4 Remember ye the law of Moses, my servant, which I commanded unto him in Horeb for all Israel, with the statutes and judgments.
5 Behold, I will send you Elijah the prophet before the coming of the great and dreadful day of the Lord;
6 And he shall turn the heart of the fathers to the children, and the heart of the children to their fathers, lest I come and smite the earth with a curse.
(3 Nephi 25:4-6)
After expounding (presenting and explaining in detail) “all the scriptures in one” (3 Nephi 23:14), Jesus shared some additional scripture–two chapters “which the Father had given unto Malachi” (3 Nephi 24:1). These happen to be the same two chapters which the angel Moroni quoted to Joseph Smith in 1823 as the first of many quotations from the Bible (Joseph Smith-History 1:36-39).
Interestingly, in this passage, Malachi refers to two other prophets who had lived many years before him: Moses and Elijah. He refers to Moses in the past tense, encouraging us to follow the commandments which Moses received at Mount Horeb. Then he prophesies that Elijah would come to turn the hearts of parents and children to one another. During the Savior’s mortal ministry, both Moses and Elijah appeared to Him on the Mount of Transfiguration to strengthen Him. And in 1836, they both appeared to the prophet Joseph Smith in the Kirtland temple to give him priesthood keys.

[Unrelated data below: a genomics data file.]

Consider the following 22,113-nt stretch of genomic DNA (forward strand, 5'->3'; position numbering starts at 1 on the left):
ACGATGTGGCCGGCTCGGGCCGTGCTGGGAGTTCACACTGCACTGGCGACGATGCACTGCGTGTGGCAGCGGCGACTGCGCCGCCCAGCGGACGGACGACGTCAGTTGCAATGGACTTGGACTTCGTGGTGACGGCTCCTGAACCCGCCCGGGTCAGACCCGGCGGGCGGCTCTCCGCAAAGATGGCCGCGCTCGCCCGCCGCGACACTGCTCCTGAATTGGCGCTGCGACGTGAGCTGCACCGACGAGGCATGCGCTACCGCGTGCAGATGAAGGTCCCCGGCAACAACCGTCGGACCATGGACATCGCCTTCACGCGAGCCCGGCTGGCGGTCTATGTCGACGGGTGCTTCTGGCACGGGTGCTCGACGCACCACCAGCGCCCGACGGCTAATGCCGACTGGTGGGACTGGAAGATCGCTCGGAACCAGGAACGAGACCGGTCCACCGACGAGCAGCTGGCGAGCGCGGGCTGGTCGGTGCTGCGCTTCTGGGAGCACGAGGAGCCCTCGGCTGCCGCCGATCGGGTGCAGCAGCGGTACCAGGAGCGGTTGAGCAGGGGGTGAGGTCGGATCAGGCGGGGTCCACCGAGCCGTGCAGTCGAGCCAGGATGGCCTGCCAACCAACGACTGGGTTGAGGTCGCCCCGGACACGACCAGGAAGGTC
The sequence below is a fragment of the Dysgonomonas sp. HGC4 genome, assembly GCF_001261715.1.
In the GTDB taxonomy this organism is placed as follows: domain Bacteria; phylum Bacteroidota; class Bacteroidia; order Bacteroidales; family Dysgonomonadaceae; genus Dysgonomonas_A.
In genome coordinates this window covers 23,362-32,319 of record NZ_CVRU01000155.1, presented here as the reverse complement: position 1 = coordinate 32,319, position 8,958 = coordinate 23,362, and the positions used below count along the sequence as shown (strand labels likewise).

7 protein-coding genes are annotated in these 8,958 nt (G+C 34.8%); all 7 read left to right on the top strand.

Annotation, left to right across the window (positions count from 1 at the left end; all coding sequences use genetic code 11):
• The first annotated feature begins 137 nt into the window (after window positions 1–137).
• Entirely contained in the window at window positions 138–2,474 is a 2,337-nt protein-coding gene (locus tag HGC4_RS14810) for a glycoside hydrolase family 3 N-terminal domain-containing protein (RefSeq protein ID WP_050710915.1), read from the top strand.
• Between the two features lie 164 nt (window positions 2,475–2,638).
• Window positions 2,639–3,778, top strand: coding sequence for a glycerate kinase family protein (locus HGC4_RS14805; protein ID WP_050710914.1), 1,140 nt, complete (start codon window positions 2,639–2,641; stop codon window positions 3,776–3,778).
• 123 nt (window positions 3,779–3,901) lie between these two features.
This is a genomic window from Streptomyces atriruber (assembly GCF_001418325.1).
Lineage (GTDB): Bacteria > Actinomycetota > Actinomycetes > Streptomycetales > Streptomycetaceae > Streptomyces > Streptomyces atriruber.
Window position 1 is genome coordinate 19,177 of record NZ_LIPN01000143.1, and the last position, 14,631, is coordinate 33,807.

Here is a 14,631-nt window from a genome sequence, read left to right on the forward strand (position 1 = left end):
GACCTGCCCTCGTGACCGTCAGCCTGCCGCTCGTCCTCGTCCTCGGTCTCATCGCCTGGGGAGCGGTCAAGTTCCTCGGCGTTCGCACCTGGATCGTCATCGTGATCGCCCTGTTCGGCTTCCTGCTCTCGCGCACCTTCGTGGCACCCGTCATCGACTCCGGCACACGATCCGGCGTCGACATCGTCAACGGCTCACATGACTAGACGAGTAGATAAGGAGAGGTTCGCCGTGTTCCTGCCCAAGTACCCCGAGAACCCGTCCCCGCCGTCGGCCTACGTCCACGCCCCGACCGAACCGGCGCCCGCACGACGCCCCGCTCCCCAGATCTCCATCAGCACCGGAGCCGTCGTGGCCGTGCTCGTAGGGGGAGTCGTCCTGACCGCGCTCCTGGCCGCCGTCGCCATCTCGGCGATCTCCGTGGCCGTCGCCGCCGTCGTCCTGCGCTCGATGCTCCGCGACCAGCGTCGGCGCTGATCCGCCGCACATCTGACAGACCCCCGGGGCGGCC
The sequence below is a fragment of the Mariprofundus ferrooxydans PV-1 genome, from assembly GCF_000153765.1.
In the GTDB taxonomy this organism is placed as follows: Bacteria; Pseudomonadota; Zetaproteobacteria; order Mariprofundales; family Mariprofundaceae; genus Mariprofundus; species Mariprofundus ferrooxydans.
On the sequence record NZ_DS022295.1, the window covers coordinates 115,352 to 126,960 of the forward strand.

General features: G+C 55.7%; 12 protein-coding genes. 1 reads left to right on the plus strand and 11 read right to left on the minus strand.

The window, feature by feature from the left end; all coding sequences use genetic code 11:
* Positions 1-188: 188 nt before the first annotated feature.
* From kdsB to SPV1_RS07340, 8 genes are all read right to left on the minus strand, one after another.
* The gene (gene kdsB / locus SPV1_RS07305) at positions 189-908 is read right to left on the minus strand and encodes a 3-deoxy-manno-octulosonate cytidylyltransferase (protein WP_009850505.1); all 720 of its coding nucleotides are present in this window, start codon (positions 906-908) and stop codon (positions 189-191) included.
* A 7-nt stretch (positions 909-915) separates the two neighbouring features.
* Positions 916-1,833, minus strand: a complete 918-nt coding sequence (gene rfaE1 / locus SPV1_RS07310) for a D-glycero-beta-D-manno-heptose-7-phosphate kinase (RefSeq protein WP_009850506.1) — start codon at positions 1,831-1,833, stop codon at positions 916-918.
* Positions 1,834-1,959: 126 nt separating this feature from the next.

It seems clear to me that the Savior wants us to understand that God speaks with one voice through His prophets, even across generations. President Henry B. Eyring encouraged seminary teachers to help their students understand this principle:
I would try to help them feel the Savior as unchangeable, the same God who speaks to them through the Old and New Testament, the Book of Mormon, the Doctrine and Covenants, the Pearl of Great Price, and through his living prophets. He is not exacting one place and forgiving another. He is always both because he loves us and knows what we must have to receive the gift he offers us (“Covenants and Sacrifice,” CES Symposium on the Old Testament, 15 August 1995, Brigham Young University).
Today, I will remember that God speaks with one voice through many messengers. I will be grateful for the simple message of the gospel which has been consistently taught by prophets throughout the generations.